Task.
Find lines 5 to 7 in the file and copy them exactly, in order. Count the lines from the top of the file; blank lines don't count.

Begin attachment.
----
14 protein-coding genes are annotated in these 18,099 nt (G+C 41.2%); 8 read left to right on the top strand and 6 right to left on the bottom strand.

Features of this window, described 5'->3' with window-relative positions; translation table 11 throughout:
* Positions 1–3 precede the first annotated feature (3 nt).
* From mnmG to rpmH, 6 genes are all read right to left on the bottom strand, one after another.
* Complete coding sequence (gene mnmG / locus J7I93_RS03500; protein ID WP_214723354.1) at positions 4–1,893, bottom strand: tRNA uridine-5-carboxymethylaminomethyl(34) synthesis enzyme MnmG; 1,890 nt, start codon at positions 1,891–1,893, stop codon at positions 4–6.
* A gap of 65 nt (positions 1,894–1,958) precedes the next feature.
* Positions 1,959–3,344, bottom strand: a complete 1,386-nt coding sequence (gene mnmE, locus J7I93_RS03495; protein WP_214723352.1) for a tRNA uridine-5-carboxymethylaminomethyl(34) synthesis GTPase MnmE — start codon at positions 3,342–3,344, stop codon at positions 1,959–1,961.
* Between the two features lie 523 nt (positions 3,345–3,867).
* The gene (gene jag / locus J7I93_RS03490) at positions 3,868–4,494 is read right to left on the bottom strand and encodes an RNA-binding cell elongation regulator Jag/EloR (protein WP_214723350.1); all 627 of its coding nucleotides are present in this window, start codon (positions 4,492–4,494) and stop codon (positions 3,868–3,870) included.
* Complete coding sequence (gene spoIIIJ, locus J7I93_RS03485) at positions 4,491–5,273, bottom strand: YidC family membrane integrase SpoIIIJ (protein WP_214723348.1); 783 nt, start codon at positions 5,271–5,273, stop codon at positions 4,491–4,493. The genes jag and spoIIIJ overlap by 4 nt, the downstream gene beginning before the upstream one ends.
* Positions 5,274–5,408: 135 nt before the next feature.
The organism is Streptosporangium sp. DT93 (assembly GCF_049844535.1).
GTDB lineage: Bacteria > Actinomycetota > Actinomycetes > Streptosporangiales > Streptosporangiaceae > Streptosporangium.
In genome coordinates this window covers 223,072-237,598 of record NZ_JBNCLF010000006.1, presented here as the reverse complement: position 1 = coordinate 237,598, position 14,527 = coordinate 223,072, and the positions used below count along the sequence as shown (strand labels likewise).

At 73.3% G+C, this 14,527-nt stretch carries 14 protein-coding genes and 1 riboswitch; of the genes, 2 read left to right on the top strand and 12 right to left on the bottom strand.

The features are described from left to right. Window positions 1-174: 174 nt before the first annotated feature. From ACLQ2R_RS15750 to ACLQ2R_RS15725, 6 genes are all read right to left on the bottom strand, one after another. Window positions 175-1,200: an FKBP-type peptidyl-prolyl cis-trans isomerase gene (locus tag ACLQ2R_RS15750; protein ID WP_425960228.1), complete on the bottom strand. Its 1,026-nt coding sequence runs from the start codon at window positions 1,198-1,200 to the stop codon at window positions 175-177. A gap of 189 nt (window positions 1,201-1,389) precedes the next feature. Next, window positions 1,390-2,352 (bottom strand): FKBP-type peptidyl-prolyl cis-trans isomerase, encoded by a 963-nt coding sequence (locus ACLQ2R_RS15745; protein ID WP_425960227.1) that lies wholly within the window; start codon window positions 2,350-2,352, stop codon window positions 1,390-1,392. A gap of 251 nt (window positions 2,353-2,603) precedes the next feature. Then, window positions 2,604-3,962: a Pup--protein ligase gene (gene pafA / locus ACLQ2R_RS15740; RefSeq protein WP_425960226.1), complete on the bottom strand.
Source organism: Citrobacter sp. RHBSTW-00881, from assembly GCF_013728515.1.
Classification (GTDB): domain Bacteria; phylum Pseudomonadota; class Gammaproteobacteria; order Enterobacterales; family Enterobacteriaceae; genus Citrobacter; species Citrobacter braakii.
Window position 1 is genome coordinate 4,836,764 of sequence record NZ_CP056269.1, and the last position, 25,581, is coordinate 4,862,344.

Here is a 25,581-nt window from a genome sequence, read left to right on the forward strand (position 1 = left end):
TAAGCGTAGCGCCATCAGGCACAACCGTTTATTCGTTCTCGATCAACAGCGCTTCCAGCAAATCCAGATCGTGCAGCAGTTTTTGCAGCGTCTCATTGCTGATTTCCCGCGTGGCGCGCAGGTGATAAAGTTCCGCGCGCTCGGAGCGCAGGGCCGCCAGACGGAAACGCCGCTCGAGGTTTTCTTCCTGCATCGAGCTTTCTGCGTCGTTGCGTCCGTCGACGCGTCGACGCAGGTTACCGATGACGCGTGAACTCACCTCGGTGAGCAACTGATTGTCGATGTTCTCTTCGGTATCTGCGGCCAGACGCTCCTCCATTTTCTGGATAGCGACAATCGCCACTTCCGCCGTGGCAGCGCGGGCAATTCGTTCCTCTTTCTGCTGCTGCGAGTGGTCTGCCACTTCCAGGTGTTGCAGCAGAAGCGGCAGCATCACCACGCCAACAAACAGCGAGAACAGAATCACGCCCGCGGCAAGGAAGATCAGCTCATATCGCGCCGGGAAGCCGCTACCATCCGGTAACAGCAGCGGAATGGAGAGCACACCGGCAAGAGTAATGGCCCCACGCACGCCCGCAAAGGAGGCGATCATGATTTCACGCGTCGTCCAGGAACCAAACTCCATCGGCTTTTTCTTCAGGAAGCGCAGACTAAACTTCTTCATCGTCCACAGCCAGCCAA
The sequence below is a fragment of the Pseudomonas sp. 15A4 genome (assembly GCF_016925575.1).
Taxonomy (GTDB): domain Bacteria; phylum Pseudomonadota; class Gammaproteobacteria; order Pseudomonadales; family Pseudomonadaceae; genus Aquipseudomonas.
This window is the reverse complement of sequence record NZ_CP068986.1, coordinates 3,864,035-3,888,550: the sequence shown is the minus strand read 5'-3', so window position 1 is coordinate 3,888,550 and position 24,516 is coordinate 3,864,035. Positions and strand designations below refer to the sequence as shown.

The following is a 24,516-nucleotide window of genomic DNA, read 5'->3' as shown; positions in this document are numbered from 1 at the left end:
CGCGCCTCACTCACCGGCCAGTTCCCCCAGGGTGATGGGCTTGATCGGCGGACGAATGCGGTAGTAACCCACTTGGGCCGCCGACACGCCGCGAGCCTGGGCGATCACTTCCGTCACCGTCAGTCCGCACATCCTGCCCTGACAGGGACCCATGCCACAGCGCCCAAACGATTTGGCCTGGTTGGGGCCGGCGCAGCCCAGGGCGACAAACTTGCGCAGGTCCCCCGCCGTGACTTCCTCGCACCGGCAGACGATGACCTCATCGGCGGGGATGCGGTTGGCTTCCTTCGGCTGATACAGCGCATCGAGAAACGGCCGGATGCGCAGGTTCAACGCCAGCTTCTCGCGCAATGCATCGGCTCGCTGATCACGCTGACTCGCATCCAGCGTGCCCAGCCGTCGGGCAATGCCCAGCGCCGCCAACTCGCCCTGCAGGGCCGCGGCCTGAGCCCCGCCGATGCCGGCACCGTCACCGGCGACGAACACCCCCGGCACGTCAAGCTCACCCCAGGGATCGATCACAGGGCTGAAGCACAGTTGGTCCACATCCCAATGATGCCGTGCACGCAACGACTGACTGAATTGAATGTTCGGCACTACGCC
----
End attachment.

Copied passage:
* Complete coding sequence (gene mnmG / locus J7I93_RS03500; protein ID WP_214723354.1) at positions 4–1,893, bottom strand: tRNA uridine-5-carboxymethylaminomethyl(34) synthesis enzyme MnmG; 1,890 nt, start codon at positions 1,891–1,893, stop codon at positions 4–6.
* A gap of 65 nt (positions 1,894–1,958) precedes the next feature.
* Positions 1,959–3,344, bottom strand: a complete 1,386-nt coding sequence (gene mnmE, locus J7I93_RS03495; protein WP_214723352.1) for a tRNA uridine-5-carboxymethylaminomethyl(34) synthesis GTPase MnmE — start codon at positions 3,342–3,344, stop codon at positions 1,959–1,961.